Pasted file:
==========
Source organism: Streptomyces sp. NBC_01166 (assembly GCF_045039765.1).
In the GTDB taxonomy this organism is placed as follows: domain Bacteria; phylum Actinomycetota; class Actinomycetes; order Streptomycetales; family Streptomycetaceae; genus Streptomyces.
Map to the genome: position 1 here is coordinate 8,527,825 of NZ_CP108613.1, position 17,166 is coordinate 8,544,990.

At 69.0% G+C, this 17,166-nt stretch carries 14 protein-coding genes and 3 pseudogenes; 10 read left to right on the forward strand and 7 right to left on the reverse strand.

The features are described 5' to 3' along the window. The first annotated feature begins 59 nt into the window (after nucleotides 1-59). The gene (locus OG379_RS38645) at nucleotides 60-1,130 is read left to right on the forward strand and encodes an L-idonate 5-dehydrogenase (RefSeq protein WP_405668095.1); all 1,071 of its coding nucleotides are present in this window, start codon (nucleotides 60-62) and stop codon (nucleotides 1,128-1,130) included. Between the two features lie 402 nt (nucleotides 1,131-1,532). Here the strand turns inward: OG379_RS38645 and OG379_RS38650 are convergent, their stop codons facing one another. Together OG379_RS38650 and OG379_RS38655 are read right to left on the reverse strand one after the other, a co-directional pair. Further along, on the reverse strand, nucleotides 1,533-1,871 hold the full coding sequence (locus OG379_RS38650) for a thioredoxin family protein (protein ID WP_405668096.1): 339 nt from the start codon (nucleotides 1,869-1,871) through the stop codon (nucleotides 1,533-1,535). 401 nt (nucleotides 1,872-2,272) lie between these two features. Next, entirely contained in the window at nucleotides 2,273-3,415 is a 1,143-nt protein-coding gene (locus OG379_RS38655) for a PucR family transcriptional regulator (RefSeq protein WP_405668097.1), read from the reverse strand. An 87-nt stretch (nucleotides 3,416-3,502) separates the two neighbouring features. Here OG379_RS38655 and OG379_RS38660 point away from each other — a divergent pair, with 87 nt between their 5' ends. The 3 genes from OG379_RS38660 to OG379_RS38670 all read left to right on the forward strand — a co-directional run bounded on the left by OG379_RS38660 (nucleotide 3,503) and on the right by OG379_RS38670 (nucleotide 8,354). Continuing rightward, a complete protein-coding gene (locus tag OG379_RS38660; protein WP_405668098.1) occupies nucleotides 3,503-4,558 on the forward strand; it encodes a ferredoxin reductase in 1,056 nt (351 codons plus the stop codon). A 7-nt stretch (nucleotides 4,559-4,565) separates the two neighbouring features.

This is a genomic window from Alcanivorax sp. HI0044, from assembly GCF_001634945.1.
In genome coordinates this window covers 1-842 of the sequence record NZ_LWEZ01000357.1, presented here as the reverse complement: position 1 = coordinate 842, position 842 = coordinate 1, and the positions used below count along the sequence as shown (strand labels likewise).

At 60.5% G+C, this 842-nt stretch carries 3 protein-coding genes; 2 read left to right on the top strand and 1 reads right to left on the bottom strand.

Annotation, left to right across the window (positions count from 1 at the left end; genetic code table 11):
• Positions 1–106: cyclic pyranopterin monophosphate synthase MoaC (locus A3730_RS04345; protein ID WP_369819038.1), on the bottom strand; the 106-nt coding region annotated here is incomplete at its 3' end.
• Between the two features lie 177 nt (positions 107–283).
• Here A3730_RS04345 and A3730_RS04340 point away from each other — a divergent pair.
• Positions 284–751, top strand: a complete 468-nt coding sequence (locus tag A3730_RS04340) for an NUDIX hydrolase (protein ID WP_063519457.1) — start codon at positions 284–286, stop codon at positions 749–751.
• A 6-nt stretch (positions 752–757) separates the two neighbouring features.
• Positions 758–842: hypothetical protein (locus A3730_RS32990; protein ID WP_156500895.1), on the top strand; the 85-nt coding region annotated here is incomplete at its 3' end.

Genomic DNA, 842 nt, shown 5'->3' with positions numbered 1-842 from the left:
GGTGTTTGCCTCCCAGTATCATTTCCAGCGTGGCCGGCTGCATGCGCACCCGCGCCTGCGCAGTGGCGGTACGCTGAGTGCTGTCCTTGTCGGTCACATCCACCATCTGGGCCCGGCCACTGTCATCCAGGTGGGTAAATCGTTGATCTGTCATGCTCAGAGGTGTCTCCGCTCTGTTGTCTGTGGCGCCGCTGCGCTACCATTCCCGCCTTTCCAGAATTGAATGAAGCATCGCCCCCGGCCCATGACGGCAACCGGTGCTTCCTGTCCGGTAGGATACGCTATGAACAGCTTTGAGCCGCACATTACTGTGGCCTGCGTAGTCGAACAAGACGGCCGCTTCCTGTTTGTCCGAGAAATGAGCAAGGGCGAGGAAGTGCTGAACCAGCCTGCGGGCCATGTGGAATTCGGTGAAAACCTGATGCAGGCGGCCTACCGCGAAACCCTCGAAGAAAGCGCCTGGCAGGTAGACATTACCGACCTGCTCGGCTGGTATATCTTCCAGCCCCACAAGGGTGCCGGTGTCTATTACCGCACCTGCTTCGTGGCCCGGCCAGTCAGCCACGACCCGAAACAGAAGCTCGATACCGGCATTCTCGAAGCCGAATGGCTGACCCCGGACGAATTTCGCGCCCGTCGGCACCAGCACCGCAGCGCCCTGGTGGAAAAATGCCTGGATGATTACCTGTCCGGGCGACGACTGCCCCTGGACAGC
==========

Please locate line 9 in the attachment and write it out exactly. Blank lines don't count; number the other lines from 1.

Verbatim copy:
Annotation, left to right across the window (positions count from 1 at the left end; genetic code table 11):